Is there a word or term other than ‘exemplar’ for the educational cards used in primary classrooms to teach English? These are the: 'A' is for 'Apple' Or for the cards which show how to write a ...
12
votes
5answers
3k views

What do you call a slip of the tongue in writing?

Is there any phrase or word that can be used to describe a slip of the tongue that happens in writing? Calling it a slip of tongue directly feels awkward, especially when the written text is never ...
7
votes
3answers
2k views

“Normalization” vs. “canonicalization”

It seems both normalization and canonicalization are used to describe the effort to transform from an arbitrary form to a unique form. Is there any difference between the two words? Why is there XML ...
15
votes
4answers
16k views

Why is the right jack in cribbage also called “his Knobs”?

Before we got married, my husband taught me cribbage as his way of showing me how important our relationship was to him. One of the points in cribbage is for having "the right jack," or the jack ...
8
votes
3answers
2k views

What's the origin of the word “sprite”?

EDIT: I appreciate all the answers and the effort provided here, but my question is not about the meaning about the word in English, but about the genesis of the word in computer graphics—I linked ...
7
votes
4answers
1k views

Linguistics term for word choice

I was taught a word once by a linguist. I can't remember it, but it would be very useful for a Google search I am trying to do to solve another question on a different StackExchange. It was a similar ...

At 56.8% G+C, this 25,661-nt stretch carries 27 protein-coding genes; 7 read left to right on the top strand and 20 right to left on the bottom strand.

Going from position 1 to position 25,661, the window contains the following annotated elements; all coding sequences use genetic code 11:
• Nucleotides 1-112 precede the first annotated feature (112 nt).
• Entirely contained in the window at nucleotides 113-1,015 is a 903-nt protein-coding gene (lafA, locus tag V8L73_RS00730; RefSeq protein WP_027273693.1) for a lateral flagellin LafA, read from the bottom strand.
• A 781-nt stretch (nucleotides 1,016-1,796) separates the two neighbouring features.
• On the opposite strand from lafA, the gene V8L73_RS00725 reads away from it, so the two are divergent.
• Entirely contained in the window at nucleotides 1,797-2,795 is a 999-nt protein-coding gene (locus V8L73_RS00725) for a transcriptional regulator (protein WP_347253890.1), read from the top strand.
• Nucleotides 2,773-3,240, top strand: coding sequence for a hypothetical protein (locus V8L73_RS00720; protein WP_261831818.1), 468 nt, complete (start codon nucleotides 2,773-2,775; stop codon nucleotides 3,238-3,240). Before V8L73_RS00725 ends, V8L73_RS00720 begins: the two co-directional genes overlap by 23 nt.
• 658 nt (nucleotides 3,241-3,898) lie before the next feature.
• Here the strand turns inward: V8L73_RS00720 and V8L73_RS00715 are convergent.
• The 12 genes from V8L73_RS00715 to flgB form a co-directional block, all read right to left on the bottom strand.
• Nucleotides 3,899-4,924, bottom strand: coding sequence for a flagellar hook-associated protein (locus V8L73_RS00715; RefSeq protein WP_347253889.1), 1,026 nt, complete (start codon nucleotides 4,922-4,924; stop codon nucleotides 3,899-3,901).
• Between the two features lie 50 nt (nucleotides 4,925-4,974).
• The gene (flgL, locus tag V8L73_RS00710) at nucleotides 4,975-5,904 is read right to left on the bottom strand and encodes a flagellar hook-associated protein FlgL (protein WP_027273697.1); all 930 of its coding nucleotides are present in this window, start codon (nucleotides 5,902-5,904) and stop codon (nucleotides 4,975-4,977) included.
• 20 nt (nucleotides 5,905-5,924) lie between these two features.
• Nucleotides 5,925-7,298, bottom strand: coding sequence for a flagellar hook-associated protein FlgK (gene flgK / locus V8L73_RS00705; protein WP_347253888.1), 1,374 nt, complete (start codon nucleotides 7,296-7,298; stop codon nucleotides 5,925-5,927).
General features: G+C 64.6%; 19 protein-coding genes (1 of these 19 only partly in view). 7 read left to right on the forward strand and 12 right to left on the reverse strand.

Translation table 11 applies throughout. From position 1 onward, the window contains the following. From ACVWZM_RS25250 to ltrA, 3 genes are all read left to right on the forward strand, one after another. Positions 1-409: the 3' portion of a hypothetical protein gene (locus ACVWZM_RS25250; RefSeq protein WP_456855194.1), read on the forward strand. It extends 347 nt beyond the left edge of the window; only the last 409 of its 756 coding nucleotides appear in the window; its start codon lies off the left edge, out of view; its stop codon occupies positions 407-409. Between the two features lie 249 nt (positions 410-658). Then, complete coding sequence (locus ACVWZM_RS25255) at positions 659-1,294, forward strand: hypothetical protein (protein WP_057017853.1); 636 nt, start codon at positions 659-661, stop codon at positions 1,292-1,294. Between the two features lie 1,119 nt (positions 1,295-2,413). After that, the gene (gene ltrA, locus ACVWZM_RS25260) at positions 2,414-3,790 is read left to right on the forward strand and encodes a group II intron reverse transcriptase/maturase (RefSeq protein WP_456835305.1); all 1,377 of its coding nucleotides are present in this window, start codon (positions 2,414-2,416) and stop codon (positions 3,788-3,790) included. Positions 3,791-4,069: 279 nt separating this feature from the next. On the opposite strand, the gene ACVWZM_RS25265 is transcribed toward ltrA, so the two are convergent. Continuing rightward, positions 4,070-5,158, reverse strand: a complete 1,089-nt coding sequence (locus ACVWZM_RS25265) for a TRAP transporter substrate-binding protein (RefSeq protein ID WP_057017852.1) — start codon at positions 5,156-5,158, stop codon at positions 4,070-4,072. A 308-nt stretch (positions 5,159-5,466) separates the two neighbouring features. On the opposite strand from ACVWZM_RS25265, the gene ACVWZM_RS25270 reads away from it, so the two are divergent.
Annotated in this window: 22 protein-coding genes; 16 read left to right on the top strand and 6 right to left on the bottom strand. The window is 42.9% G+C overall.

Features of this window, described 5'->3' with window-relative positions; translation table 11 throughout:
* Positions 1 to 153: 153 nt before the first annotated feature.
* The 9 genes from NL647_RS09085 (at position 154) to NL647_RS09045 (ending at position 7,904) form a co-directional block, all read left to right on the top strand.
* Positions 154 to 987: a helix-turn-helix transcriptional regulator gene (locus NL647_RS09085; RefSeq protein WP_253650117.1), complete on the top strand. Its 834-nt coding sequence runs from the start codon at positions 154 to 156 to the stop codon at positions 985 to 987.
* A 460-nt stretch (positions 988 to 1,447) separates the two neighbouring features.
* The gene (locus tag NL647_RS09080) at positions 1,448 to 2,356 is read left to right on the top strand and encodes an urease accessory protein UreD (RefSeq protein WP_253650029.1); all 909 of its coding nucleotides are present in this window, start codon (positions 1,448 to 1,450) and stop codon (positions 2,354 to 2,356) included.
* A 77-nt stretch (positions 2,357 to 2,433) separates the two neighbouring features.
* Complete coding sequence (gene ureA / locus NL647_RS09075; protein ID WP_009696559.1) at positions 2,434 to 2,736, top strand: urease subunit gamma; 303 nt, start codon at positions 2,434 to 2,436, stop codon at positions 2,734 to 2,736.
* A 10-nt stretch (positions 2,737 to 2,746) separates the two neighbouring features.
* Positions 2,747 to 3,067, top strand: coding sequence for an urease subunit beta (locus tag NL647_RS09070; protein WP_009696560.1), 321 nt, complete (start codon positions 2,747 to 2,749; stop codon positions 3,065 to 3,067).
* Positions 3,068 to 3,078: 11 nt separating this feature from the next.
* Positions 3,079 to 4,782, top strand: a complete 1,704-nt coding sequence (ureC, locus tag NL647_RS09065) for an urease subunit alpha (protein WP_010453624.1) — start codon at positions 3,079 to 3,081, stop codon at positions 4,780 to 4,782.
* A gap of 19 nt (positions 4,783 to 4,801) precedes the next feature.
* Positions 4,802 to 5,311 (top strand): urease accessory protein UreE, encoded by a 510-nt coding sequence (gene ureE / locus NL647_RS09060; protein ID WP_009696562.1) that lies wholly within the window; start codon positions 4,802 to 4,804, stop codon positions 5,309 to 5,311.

0
votes
2answers
190 views

What do you call it when A cannot alter B above A?

There's only one true example I can give without going off the idea and this example is quite "techy", so I'm sorry for those who possibly won't understand the principle. I'm certainly not being ...
7
votes
3answers
29k views

What does “rising senior” mean and what countries use it?

I know it is something to do with universities, but as I have never come across the term before today (and have lived in England all my life including going to an English university), I am assuming it ...
2
votes
2answers
570 views

Where does the term “make sure” come from?

I was reading the Mac OS X Lion upgrade page, and it said "make sure" all over the place. It struck me as odd. Where does the term "make sure" come from? What are you making to be sure? Yourself? ...
0
votes
4answers
223 views

What's a generic noun for referring to the bulk material of pure chemical elements?

What's a generic noun (single word or multi-word term) for referring to the bulk material of pure chemical elements? I am talking about H2, O2, lead, diamond, graphene, etc, but not chemical ...
12
votes
3answers
2k views

Term for minimum or maximum

I need to ask a user to request either a minimum or maximum value. What would be the appropriate label for this? I have considered extremum but I am not sure if this is commonly understood or ...
3
votes
4answers
230 views

“Listen to them not”

One of my favorite movies is Hocus Pocus with Bette Midler. One of the lines in the movie is "Listen to them not!" Said by one of the townsfolk in the beginning when they were being hanged. Is this ...
4
votes
4answers
1k views

Term for people not in any way involved in a crime/incident

I'm looking for a word that refers to the people (general population) who were not involved in an incident. To be particular let's say the incident is a "crime". That is, one you take away the ...